vaccine

Dear Research Advocate, A New Budget Proposal : President Biden’s full FY22 budget request builds upon and modifies parts of the initial budget blueprint he released in April. Research!America applauded the President in our statement . NIH, CDC, AHRQ, FDA, and NSF would all receive significant increases to their base budgets under the President’s proposal. In a particularly welcome development, the President now recommends a base budget increase of $2.5 billion for NIH (exclusive of ARPA-H). See our updated budget chart here . Use this editable Tweet to thank the President for proposing a number of crucially important increases. Look for opportunities in upcoming letters to help ensure...
A recent Research!America blog post discussed the issue of vaccine hesitancy as an obstacle to ensuring that enough U.S. residents receive a COVID-19 vaccine. However, vaccine hesitancy is far from the only barrier to achieving equitable vaccine distribution. Although recent surveys show that historically mistreated groups are somewhat less willing to take the vaccine, a majority of Americans across all racial and ethnic groups say they would take the vaccine if it were available to them today. In spite of this, white Americans are being vaccinated at far higher rates than Americans in other racial groups – rates that reflect more than just vaccine hesitancy. According to the most recent...
This is part one in a series of blog posts exploring COVID-19 vaccine hesitancy, other barriers to immunization, and possible solutions. As the COVID-19 vaccine rolls out across the U.S., one question on everyone’s mind is, “when do things go back to normal?” The answer depends largely on when most Americans will be vaccinated. And vaccine uptake depends on how confident people feel about receiving the vaccine. With a thorough-but-swift scientific review process, and rampant misinformation, many people are hesitant to accept a COVID-19 vaccine. Experts estimate that 70-90% of Americans will need to be vaccinated against COVID-19 before it is possible to return safely to normal activities...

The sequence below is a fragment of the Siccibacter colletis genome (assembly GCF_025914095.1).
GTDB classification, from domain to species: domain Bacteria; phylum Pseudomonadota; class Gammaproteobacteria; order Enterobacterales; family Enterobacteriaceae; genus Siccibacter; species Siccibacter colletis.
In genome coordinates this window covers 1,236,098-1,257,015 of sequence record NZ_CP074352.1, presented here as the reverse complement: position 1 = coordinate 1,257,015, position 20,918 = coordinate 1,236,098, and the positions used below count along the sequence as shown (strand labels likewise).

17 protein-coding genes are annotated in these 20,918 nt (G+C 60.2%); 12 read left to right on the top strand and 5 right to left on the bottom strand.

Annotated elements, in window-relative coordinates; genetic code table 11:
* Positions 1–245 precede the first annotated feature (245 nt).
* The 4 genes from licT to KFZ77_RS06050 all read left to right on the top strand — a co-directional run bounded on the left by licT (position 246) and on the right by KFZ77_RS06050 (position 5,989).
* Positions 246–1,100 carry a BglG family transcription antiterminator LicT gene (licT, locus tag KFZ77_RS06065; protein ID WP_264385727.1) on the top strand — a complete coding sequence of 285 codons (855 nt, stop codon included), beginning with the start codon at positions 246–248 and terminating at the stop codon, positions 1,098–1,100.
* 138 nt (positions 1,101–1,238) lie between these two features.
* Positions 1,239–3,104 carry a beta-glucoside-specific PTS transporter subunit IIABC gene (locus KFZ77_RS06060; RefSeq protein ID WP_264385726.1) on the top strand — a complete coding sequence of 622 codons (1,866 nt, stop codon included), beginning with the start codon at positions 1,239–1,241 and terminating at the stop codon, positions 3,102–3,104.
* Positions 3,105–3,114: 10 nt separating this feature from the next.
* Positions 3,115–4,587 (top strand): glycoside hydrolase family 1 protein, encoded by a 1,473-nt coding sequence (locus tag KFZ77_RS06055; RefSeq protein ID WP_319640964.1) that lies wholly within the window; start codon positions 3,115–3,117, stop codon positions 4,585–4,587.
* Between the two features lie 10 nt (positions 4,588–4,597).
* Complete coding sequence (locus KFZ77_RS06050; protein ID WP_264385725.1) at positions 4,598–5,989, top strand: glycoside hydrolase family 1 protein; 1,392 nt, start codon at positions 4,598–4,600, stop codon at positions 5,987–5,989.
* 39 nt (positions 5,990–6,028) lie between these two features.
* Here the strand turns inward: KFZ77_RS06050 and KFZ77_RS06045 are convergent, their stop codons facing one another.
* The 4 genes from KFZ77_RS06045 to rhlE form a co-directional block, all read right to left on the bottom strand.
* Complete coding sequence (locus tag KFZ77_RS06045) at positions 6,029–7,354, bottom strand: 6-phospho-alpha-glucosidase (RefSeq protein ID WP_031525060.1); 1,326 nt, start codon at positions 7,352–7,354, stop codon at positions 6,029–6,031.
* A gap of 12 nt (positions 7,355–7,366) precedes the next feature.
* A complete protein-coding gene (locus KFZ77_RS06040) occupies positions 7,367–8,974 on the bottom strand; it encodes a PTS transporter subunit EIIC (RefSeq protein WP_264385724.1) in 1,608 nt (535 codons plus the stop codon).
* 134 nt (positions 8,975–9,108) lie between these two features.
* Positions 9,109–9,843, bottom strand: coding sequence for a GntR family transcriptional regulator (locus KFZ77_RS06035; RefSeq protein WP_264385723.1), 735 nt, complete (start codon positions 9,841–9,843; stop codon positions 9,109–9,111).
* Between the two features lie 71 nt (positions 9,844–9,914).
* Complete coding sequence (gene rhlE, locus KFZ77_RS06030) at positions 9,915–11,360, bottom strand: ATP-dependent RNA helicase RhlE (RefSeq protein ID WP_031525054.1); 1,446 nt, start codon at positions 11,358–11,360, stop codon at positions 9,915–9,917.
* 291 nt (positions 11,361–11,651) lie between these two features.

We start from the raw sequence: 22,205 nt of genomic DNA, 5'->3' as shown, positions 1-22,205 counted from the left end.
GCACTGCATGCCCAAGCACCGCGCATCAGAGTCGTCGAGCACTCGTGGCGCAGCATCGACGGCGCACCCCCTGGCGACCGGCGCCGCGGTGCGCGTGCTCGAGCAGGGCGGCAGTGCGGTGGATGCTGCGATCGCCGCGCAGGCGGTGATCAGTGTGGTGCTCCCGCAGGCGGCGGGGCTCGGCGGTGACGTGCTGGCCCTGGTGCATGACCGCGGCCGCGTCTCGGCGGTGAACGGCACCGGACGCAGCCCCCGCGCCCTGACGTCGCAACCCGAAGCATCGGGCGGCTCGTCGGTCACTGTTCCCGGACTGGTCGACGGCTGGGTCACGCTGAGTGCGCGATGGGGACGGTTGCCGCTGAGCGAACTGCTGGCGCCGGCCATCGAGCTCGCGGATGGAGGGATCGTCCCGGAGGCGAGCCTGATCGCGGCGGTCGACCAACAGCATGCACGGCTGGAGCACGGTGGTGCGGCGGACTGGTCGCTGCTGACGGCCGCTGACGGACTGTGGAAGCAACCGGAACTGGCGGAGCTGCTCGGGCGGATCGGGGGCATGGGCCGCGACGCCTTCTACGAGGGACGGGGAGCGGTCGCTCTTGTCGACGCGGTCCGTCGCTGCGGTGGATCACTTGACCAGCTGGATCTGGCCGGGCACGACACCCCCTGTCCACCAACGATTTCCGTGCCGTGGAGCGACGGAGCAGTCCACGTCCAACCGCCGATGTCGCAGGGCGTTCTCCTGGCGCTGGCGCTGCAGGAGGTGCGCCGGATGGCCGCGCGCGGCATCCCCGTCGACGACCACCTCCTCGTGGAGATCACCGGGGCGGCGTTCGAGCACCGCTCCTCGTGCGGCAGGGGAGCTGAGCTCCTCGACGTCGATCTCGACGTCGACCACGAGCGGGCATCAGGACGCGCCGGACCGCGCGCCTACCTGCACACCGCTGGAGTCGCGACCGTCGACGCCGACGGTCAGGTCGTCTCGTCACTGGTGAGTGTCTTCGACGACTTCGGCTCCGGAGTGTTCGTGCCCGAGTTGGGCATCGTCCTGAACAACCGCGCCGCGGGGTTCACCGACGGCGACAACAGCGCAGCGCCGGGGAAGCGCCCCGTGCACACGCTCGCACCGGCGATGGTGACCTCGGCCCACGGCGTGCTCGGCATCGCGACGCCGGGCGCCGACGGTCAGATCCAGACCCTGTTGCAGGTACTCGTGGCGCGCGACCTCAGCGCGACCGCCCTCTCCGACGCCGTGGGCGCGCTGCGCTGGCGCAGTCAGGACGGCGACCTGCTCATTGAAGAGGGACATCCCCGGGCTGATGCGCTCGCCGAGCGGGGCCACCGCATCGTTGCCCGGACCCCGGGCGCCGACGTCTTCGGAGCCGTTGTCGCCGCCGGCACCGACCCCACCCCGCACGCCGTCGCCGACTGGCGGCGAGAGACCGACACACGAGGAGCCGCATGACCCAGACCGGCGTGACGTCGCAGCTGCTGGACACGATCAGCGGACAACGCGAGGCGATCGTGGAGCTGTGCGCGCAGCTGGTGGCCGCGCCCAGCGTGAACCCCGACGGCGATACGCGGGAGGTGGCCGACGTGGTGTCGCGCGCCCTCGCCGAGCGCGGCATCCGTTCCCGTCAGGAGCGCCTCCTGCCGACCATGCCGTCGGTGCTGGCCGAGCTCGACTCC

The COVID-19 pandemic has had an unprecedented impact on the United States and the world, with extraordinary human tragedy and economic disruption. Since March 2, 2020, nearly 400,000 people in the United States have died of COVID-19 and more than 21 million cases have been identified. Over the next month, an estimated 820,000 to two million new cases are projected in the U.S. As COVID-19 cases continue to surge, the FDA’s authorization of the Pfizer and Moderna vaccines is a critical step towards immobilizing the spread of COVID-19. But ensuring a critical mass of people are vaccinated is essential in bringing an end to the pandemic. According to a recent JAMA article , the share of U.S...
With the United States still grappling with COVID-19, it is clear that achieving a future free of the disease will require recognition of missteps and thoughtful consideration of how to move forward. During the October 13, 2020 session of Washington Post Live’s “America’s Health Future” series, two experts outlined exactly these perspectives. The discussion, entitled “The Impact of COVID-19 on our Health Systems,” was hosted by Washington Post reporter Paige Winfield Cunningham and featured one-on-one conversations with Eric Topol, MD, founder and director of the Scripps Research Translational Institute, and Laurie Garrett, a Pulitzer Prize-winning science journalist. Dr. Topol emphasized...